4.10. Western Blot Analysis

Cells were lysed using RIPA buffer (Sigma-Aldrich) supplemented with a protease inhibitor cocktail (Roche Diagnostics, Mannheim, Germany) on ice. Protein concentrations of the extracts were determined using a BCA Protein Assay kit (Pierce; Thermo Fisher Scientific, Inc., Waltham, MA, USA). Equal amounts of cell lysate were separated by 10% sodium dodecyl sulfate-polyacrylamide gel electrophoresis (SDS-PAGE), and the separated proteins were transferred to polyvinylidene difluoride (PVDF) membranes (EMD Millipore) using standard electroblotting procedures. The blots were blocked in Tris-buffered saline with Tween-20 (TBST) containing 5% skim milk at room temperature for 1 h and immunolabeled with primary antibodies against p21, p53, MMP-2, MMP-9, Bcl-2, Bcl-XL, cleaved caspase-3, cleaved caspase-9, cyclin E1, cyclin B1, STAT3, phospho-STAT3, Sox2, Oct4, Nanog, CD133 (dilution 1:2000), and β-actin (dilution 1:10000) overnight at 4 °C. After washing with TBST three times, the membranes were incubated with horseradish peroxidase-conjugated anti-rabbit or anti-mouse (dilution 1:3000) secondary antibody for 1 h at room temperature. Immunolabeling was detected with an enhanced chemiluminescence (ECL) kit (Bio-Rad Laboratories, Inc., Hercules, CA, USA) according to the manufacturer’s instructions. The band density was analyzed using ImageJ software (version 1.5; NIH).

4.11. CSC Culture

CSCs were cultured using a non-adhesive culture method [24,25]. To propagate cervical cancer stem-like cells, HeLa cells grown in the serum-based media were cultured in Dulbecco’s modified Eagle medium/nutrient mixture F-12 (DMEM/F12; Gibco) containing 1× B-27 serum-free supplement (Gibco), 5 μg/mL heparin (Sigma-Aldrich), 2 mM L-glutamine (Gibco), 20 ng/mL epidermal growth factor (EGF; Gibco), 20 ng/mL basic fibroblast growth factor (bFGF; Gibco), and 1% penicillin/streptomycin (Gibco). Tumorspheres grown in the serum-free media were subcultured every 7 days by dissociating with Accutase (Millipore) and maintained at 37 °C in a 5% CO2 humidified incubator.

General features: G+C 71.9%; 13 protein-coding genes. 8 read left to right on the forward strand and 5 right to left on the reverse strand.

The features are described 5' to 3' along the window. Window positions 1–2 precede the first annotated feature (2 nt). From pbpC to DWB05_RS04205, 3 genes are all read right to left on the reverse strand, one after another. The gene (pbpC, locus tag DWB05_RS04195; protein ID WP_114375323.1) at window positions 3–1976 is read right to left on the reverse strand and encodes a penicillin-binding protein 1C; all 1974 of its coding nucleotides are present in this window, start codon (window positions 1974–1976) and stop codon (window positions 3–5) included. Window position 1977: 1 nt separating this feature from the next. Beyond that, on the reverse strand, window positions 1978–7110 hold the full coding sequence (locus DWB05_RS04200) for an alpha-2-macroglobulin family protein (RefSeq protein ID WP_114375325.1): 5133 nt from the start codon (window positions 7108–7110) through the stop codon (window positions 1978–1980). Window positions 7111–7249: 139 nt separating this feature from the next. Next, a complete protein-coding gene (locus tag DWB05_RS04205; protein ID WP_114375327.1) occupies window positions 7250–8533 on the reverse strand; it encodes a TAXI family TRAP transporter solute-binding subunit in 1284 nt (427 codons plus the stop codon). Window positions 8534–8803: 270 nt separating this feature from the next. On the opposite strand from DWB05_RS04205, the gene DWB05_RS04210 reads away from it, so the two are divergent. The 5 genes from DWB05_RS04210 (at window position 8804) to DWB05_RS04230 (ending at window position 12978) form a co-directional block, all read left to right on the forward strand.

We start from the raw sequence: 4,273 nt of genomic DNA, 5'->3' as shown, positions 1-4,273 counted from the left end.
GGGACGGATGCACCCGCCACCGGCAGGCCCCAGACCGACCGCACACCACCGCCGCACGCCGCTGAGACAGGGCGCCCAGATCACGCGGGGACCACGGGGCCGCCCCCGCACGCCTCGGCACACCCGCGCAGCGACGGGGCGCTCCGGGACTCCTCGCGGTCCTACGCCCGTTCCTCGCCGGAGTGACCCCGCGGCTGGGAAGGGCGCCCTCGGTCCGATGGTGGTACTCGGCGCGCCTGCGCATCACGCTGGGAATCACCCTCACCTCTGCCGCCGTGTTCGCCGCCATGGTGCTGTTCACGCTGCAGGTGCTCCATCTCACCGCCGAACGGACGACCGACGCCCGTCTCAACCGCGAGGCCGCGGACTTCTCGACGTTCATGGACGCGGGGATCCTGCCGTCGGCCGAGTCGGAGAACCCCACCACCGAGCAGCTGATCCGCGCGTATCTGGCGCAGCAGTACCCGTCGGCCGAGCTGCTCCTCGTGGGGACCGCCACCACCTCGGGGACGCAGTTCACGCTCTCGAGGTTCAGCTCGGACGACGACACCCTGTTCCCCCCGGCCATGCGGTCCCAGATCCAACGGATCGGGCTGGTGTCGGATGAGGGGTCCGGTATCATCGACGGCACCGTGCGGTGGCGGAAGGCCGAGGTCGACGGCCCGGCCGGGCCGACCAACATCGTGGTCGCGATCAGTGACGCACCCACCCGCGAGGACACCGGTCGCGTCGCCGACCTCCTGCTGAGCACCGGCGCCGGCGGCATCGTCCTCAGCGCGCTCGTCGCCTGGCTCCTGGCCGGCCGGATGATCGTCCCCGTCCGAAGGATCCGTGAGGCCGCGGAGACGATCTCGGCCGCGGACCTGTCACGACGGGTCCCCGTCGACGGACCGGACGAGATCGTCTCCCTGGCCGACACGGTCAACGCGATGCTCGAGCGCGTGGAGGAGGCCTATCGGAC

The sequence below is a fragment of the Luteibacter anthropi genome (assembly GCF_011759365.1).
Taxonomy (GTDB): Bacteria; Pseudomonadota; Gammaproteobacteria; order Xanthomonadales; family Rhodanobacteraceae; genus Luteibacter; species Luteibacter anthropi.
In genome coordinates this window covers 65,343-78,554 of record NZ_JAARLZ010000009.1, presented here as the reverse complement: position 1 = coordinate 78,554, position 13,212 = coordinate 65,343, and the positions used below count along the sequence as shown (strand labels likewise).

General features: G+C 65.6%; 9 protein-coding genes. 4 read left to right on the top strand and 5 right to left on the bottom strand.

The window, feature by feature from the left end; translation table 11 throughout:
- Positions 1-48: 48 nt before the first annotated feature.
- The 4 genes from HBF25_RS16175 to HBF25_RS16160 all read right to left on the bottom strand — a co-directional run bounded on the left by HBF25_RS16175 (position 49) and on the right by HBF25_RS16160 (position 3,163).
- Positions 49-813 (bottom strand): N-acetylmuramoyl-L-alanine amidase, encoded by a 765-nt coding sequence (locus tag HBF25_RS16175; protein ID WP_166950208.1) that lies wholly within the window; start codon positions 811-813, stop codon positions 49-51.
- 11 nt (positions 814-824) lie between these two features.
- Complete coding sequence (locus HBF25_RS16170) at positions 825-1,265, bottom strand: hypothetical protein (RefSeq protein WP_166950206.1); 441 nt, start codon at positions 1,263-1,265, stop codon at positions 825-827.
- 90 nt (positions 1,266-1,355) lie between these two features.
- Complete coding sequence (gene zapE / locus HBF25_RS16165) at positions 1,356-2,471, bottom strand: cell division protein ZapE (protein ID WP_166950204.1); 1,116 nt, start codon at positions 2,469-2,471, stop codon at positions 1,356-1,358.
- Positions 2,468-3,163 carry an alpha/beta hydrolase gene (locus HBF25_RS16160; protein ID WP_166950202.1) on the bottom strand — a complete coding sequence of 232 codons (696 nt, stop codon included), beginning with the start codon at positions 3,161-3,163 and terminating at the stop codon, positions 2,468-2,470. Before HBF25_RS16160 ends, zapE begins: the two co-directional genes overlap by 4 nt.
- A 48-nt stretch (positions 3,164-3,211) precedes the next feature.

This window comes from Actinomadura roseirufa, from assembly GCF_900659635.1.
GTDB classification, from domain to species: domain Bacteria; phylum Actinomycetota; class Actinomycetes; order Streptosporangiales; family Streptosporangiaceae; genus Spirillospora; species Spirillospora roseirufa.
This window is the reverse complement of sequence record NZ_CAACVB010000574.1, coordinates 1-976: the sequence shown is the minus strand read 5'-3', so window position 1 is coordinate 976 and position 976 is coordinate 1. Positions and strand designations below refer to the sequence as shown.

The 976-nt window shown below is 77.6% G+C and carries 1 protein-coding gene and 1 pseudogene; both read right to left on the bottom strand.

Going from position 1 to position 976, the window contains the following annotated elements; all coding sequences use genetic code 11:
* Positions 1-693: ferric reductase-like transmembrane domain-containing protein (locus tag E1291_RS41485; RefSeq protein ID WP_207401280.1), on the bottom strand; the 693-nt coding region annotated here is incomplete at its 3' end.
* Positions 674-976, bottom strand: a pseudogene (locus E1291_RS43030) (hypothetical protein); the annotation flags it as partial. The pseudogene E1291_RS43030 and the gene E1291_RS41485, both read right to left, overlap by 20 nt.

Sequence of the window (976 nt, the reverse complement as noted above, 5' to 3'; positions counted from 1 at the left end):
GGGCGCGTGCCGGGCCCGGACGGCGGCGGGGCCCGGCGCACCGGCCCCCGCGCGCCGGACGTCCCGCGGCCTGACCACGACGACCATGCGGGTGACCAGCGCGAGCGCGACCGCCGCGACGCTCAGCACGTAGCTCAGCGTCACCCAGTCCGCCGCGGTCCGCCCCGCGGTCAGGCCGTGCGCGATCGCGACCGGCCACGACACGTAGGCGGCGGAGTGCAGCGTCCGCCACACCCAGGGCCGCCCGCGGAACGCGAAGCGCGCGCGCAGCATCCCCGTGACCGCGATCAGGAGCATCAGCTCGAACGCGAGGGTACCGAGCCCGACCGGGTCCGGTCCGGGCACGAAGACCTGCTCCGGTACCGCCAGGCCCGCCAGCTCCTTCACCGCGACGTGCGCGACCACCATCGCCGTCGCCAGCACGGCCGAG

4.12. CSC Tumorsphere Formation Assay

HeLa cancer stem-like cells were seeded in a 96-well culture plate at a density of 500 cells/well using the serum-free media with EGF and bFGF. After 8 days of resveratrol and pterostilbene treatment (10 and 20 μM), the number of tumorspheres formed in each well was counted under an optical microscope (Olympus).

4.13. CSC Migration Assay

For the CSC migration assay, the ibidi culture inserts (IBIDI GmbH, Martinsried, Germany) were placed in a laminin-coated 24-well culture plate. HeLa cancer stem-like cells were prepared at a density of 5 × 105 cells/mL, of which 70 μL was transferred to each chamber. After cell attachment for 24 h, the culture inserts were removed, and the attached cells were incubated with the serum-free media containing EGF and bFGF, in the absence or presence of resveratrol and pterostilbene (10 and 20 μM) for 24 h. The perimeter of the central cell-free zone was confirmed under an optical microscope (Olympus).

4.14. Statistical Analysis

The data were presented as the mean ± standard error (SE) of three independent experiments. Student’s t-test was used to determine statistical significance between the control and the test groups. A p-value of <0.05 was considered to indicate a statistically significant difference.

5. Conclusions

The present study focused on the therapeutic effect and mechanism underlying the anticancer effects of pterostilbene against both cancer cells and cancer stem-like cells in cervical cancer compared to resveratrol. Our results demonstrated that the superior inhibitory effects of pterostilbene compared to resveratrol were associated with the enhanced activation of multiple mechanisms, including cell cycle arrest at S and G2/M phases through the induction of p53 and p21 and subsequent reduction of cyclin E1 and cyclin B1; apoptosis through the activation of caspase-3 and -9 mediated by ROS and the downregulation of Bcl-2 and Bcl-XL antiapoptotic proteins; and the inhibition of MMP-2 and -9 expression. Notably, pterostilbene exhibited a greater inhibitory effect against HeLa cancer stem-like cells than resveratrol through more potent inhibition of the expression levels of stemness markers, such as CD133, Oct4, Sox2, and Nanog, as well as STAT3 signaling. Based on these findings, we conclude that pterostilbene is a better potential candidate than resveratrol for more effectively treating cervical carcinoma.